Strings 1

‘dreams jangling with lost connections’

March 2024


In the dining room,
table pushed to one side and
floorboards protected

by polythene, she
put on teal latex gloves then
powdered them. I stood

in plain underwear
on bubblewrapped blocks of wood,
same height to suggest

heels. Weight on my right
leg, I held a bowl on my
right hip, looked to the

left. She covered me
in cling film, from ankles to
belly button. An

act of care, she passed
the roll between her hands and
my negative space.

Like wearing long socks
underneath skinny jeans, my
veins could feel the squeeze.

She taped my outline,
made edges to cut with safe
scissors after the

plaster had set. I
began to forget my flesh,
as strips dipped in cold

water encased my
plastic layer. Awareness
was new, stakes higher

than a life class. I
realised then what it meant to
be still. My lower

half bound, my feet were
the numbness before pins and
needles sets in. It

hardened around me,
as part of me, this new skin.
I was container

and contained. She tried
not to harm me when slicing
me open, pulling

the cast away bit
by bit. This allowed my legs
to acclimatise

slowly. They had been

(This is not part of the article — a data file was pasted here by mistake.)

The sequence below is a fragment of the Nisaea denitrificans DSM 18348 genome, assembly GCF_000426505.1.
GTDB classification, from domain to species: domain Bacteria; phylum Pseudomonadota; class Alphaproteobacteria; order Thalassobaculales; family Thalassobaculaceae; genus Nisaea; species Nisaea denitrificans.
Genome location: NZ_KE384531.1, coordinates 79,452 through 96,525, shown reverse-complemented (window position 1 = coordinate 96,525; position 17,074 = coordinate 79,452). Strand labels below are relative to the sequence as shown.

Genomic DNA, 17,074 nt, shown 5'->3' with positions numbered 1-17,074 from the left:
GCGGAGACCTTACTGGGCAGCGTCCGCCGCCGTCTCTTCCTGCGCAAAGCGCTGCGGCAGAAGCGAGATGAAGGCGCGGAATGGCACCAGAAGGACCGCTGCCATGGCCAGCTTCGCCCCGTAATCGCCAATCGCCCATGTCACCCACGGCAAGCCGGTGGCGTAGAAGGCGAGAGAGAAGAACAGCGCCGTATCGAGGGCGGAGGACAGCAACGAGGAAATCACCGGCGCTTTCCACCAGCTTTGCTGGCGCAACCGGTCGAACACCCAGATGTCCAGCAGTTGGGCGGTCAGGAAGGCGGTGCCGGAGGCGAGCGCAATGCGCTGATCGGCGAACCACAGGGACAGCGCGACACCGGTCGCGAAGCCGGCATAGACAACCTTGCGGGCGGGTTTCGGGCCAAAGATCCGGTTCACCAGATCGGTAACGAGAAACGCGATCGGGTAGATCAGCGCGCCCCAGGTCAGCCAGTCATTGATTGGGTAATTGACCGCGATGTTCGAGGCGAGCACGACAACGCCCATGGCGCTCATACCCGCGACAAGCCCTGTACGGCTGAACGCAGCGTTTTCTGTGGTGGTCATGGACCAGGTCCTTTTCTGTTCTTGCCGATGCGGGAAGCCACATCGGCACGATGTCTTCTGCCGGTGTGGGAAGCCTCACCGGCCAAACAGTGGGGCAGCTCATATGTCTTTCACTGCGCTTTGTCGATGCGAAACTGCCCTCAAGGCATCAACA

excavated, freed into
room-temperature air.

She repeated the
process for my torso and
arms; cling film, tape, strips

of plaster, then wait.
I breathed heavily inside
my new shell, re-lived

the occasion when
I collapsed and could not move
for nearly an hour.

I tried to fathom
how Jean-Dominique Bauby
might have felt; his mind

watchful, his body
an enforced restriction. I
could not comprehend.

As she dislodged my
exterior I felt the
pressure lifting from

my lungs and once more
I was able to stretch, to
inhabit the room.

I left behind a
version of me resting on
her floor in pieces.


In her studio
at the end of the garden
I resumed the pose.

She smothered my hands
in Vaseline to save them
from the alginate

which, like lumpy green
cake mixture, she applied with
spoon and spatula.

It dried like rubber,
made moulds of me gripping the
bowl. As I wiggled

free I thought about
modelling; had anyone
ever drawn the hairs

on my fingers? She
repeated the process for
my ankles; the cold

green heap capturing
details in my skin and the
motion beneath it.

KAT CHIMONIDES is a writer and artist from Norwich. Her practice explores life drawing, the life model character in works of fiction, and the nude in visual art. With seven years’ experience as an artist’s model, Kat approaches her research through the model’s gaze. Recent work appears in This is not a biography* published by The Yellow Paper.